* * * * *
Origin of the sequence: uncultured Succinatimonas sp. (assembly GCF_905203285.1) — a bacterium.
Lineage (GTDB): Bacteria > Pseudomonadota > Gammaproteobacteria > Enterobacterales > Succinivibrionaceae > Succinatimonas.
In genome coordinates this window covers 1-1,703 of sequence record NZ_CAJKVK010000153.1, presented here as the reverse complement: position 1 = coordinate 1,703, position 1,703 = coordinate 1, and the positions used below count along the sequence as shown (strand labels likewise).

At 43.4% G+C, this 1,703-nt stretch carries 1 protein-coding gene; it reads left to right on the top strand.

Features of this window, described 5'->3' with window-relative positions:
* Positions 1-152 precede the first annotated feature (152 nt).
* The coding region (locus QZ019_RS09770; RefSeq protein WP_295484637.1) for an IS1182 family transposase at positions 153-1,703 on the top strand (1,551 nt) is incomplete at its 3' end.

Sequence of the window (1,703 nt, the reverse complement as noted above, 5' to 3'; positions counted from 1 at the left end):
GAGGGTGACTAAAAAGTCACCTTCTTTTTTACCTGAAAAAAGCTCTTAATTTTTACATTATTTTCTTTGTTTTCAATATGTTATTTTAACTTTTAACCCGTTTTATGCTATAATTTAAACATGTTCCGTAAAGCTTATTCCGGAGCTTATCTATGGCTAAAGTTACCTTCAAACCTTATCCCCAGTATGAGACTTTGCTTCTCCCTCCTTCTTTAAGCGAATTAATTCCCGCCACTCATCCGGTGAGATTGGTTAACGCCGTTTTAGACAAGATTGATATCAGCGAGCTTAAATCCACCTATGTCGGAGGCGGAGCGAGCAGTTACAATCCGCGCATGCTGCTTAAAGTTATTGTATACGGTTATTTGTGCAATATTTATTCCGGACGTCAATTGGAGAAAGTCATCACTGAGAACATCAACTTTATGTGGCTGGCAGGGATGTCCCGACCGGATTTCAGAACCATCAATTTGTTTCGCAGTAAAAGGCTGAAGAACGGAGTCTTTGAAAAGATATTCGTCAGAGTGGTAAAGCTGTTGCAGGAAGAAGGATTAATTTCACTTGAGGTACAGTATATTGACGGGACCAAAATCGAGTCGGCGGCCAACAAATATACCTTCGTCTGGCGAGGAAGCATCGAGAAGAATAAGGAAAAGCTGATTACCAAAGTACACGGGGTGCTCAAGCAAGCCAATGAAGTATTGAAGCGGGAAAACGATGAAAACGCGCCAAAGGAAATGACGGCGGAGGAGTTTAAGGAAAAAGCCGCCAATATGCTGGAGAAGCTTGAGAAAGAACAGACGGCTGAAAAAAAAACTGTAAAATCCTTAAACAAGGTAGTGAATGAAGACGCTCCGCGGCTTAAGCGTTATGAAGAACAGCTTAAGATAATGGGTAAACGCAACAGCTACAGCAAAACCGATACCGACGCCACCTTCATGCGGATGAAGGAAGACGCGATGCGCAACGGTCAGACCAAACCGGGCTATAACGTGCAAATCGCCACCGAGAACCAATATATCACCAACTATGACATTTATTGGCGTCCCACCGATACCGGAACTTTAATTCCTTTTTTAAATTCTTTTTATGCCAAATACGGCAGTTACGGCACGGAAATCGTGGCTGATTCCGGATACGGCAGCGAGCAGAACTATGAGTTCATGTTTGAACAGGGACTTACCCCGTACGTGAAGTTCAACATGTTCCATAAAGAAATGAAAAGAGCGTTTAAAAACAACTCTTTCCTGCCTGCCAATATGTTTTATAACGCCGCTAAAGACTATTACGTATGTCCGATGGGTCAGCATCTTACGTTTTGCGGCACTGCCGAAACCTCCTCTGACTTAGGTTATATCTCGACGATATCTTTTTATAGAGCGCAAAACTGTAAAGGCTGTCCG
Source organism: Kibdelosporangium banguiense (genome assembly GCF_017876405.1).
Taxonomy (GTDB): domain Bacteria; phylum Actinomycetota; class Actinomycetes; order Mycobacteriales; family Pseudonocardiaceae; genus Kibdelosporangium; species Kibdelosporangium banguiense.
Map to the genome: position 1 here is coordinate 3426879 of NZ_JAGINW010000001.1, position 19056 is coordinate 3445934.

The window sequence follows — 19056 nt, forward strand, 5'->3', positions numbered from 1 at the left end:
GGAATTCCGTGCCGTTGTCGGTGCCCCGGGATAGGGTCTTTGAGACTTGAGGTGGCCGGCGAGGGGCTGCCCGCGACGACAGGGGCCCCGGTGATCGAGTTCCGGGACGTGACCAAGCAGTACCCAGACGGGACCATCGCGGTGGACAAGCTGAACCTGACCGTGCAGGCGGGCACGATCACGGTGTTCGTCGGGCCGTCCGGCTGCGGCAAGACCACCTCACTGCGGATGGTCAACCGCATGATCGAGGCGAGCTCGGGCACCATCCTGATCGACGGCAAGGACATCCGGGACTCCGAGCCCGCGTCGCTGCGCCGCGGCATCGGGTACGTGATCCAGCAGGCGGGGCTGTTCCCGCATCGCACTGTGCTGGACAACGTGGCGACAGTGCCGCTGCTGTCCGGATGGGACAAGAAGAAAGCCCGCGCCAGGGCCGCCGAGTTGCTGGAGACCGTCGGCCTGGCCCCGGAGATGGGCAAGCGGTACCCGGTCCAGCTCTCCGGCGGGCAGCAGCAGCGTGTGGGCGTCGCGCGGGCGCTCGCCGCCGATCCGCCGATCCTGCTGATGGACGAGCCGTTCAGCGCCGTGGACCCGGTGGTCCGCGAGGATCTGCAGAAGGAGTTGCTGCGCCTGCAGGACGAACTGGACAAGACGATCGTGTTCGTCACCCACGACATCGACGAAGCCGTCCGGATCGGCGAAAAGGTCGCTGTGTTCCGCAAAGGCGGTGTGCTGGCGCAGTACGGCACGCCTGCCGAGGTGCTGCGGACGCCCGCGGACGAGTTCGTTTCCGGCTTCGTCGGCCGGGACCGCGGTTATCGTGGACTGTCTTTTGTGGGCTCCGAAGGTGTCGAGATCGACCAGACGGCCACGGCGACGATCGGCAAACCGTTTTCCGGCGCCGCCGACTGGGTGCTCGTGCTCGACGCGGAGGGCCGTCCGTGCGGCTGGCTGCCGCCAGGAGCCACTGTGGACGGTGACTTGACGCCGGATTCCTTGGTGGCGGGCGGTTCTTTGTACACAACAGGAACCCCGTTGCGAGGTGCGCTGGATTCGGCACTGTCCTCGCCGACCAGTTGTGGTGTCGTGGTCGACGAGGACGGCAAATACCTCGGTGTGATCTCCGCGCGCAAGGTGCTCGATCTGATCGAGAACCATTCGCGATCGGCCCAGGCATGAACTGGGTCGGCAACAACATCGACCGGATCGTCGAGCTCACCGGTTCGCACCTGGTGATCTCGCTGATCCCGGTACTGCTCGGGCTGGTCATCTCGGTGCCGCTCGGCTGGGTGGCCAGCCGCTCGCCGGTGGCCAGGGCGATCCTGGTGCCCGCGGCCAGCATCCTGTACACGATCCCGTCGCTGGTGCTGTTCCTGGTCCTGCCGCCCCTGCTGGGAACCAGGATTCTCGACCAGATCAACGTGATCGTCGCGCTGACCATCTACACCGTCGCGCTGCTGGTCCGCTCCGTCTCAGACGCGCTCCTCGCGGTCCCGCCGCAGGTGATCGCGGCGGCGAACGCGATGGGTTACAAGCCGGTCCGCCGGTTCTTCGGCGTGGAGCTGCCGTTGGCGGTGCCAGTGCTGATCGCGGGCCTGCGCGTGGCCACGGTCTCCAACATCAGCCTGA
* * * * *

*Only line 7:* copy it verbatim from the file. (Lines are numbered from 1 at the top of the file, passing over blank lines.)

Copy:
* The coding region (locus QZ019_RS09770; RefSeq protein WP_295484637.1) for an IS1182 family transposase at positions 153-1,703 on the top strand (1,551 nt) is incomplete at its 3' end.